Going the extra mile for your cat: Should pets be put on special diets? "If they are obese, then weight reduction diets may be often required to get the weight off. Historically, higher fiber and low fat containing diets have been used," says Dr. Bartges. I would like to add that most of the times simple portion control will do the job just fine. It is a fact that many pets are simply being overfed. But continue reading as this still is going to be addressed.What is the best type of food: Many cat owners feed only dry food to their felines. "Dry food is fine as long as it is complete and balanced," says Dr. Kallfelz. Dry food may be less expensive than canned cat food and may stay fresher longer. Cats that eat only dry food need to be provided with lots of fresh water, especially if they are prone to developing urinary tract blockages. For all cats, constant availability of fresh, clean water is important.
Canned cat food is typically about 70 to 80 percent water, and can be fed in addition to or instead of dry. Some cats may find canned food more palatable. These cats may consume too much if they are allowed free access to food. Of course, this may occur with dry food as well. "Food with average palatability may be preferable," says Dr. Kallfelz. If it is extremely palatable, the cat may be more likely to overeat. If it is not quite so palatable, he may be less likely to overeat.
Super sizing food portions is not just a problem for people. Since the feeding instructions on pet food labels are based on the needs of the average cat, you may be feeding more than necessary if your cat's needs are lower than average. Also keep in mind that feeding instructions typically are recommendations based on ideal and not actual body weight. So if your cat is overweight to begin with and you use that value for figuring out how much to feed you are guaranteed to over feed. If you feed your cat dry food, you may provide it to him at specific mealtimes in measured quantities. Dry food can also be supplemented with a small amount of canned food to make meals more appealing.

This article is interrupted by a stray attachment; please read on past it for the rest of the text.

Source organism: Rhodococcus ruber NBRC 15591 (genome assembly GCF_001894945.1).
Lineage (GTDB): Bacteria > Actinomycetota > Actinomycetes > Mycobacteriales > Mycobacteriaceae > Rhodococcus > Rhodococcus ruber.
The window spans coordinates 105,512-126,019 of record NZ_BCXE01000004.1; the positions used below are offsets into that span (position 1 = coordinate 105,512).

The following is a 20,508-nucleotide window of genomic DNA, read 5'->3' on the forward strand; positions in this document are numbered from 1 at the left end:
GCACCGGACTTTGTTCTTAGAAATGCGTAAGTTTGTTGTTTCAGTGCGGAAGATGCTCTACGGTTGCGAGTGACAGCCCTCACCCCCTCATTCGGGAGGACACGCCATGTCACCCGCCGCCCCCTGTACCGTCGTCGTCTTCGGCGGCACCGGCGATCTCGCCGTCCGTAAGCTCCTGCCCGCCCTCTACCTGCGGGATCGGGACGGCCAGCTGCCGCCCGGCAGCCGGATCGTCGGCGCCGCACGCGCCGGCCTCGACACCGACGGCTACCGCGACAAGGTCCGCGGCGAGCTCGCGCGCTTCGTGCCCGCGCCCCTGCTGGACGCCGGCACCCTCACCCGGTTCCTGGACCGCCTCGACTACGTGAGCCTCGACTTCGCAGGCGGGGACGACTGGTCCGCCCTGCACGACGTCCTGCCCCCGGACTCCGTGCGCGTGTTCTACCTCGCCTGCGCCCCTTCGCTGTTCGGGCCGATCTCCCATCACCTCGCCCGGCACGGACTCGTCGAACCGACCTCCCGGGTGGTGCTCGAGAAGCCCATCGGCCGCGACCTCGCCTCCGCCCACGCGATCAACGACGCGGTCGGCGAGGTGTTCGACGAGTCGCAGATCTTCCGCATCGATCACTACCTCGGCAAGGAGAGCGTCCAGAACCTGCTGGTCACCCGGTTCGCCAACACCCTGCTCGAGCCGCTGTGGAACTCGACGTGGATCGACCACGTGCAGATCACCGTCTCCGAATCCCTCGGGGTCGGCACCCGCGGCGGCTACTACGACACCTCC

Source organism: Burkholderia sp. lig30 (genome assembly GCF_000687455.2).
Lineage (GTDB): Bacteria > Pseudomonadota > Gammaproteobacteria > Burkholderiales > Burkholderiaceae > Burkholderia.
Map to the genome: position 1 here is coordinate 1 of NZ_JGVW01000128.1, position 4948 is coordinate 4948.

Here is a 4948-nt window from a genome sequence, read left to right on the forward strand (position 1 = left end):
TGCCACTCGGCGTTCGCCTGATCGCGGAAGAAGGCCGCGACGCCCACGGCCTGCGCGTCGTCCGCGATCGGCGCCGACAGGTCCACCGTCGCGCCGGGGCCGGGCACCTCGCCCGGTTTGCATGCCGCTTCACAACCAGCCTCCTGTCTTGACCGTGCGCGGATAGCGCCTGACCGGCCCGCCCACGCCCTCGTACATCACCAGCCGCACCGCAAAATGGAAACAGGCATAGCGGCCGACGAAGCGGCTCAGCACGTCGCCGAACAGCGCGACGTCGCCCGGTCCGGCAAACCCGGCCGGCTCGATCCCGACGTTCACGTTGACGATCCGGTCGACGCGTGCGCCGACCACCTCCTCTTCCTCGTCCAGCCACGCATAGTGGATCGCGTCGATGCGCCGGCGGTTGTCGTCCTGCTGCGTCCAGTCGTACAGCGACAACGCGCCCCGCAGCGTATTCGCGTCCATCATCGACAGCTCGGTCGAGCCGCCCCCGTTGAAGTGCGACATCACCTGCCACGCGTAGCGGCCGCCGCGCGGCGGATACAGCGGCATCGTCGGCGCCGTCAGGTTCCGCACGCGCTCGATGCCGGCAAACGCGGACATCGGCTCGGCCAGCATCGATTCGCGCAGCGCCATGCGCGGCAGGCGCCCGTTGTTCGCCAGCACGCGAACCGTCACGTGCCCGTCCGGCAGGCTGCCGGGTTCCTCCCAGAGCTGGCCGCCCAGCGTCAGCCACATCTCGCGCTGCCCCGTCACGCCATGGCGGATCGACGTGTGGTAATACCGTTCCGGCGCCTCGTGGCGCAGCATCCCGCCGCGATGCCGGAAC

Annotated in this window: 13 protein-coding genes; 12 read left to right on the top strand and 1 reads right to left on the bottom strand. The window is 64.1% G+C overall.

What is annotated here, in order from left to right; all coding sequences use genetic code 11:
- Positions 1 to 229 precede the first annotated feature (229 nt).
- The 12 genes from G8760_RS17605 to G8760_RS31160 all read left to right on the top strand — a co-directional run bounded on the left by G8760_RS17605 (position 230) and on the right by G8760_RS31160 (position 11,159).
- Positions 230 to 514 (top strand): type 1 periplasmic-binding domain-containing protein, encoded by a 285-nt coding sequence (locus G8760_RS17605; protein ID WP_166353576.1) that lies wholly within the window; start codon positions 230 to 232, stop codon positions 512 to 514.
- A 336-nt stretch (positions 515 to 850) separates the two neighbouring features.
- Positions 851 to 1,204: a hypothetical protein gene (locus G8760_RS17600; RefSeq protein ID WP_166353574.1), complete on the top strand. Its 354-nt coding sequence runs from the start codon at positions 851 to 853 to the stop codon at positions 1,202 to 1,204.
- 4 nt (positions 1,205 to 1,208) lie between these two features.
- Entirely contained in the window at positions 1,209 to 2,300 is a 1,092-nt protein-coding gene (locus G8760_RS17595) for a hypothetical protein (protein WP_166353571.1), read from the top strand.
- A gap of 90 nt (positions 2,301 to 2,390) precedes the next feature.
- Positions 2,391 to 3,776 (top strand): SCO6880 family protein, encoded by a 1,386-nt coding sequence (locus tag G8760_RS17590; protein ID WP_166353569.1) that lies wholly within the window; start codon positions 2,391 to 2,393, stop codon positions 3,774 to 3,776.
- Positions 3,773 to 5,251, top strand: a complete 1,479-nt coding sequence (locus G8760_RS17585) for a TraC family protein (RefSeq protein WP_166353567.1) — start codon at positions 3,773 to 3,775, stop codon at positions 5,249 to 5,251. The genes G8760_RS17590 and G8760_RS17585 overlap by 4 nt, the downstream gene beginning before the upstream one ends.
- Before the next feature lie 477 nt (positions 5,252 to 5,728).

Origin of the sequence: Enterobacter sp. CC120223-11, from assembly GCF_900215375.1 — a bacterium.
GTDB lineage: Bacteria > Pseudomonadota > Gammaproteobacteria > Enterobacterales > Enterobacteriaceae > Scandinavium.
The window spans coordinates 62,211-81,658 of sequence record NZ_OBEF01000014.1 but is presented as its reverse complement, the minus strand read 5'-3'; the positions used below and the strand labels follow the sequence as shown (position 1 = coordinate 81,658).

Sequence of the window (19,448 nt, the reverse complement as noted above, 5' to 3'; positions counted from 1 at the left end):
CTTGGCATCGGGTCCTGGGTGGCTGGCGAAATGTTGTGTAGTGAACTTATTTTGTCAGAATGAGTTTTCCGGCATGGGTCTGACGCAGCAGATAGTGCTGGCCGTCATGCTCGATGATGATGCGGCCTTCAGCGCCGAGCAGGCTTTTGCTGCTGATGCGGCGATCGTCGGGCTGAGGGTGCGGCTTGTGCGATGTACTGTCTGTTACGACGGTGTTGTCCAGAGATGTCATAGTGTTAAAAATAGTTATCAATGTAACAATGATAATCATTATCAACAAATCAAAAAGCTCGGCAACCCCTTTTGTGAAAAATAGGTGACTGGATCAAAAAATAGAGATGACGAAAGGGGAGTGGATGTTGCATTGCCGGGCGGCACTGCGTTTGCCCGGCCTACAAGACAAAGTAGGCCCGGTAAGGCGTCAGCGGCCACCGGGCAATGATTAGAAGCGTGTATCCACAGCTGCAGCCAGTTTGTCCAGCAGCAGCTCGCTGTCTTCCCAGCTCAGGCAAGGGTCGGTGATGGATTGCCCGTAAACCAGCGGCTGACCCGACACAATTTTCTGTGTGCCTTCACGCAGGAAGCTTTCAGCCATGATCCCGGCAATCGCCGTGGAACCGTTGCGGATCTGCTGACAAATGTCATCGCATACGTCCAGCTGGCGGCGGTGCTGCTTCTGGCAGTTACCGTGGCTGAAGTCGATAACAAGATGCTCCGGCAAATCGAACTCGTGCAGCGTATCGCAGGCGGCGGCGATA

According to Dr. Kallfelz there iss no problem mixing the two types of food as long as you make sure the calories are what your cat needs and and don’t exceed those needs.
Free feeding dry food is acceptable for cats exercising self control. However, some cats like to snack. For them, free feeding can add up to extra pounds. "If a cat can maintain his weight, free choice feeding is okay," says Dr. Kallfelz. Even dry food left out for your cat to free feed needs to be fresh, so be sure to provide new food each day. If free feeding doesn't work, you need to control how much they eat. "Several small meals may make them feel less hungry," says Dr. Kallfelz. "But one (meal) is okay nutritionally."
Here is another useful hint especially for cats who tend to be way more finicky than dogs, at least I am being told so daily by my cat owning customers: If you have a finicky cat, switching foods occasionally may help keep from the cat becoming hooked on only one diet.
And finally: How often you feed your cat depends on your schedule as well. Whether you feed in the morning or in the evening, make sure the cat gets used to your schedule and not the other way around. Most important, find a schedule that works for you and your cat and then keep it consistent.
In a multi cat household, not all cats automatically come when called for dinner, potentially making it difficult for some to get food unless it is left out all the time. That in turn comes along with the risk that other cats may eat too much when food is always available. It's up to you to be creative and come up with a plan. Hints: Feed them separately or in different parts of the house.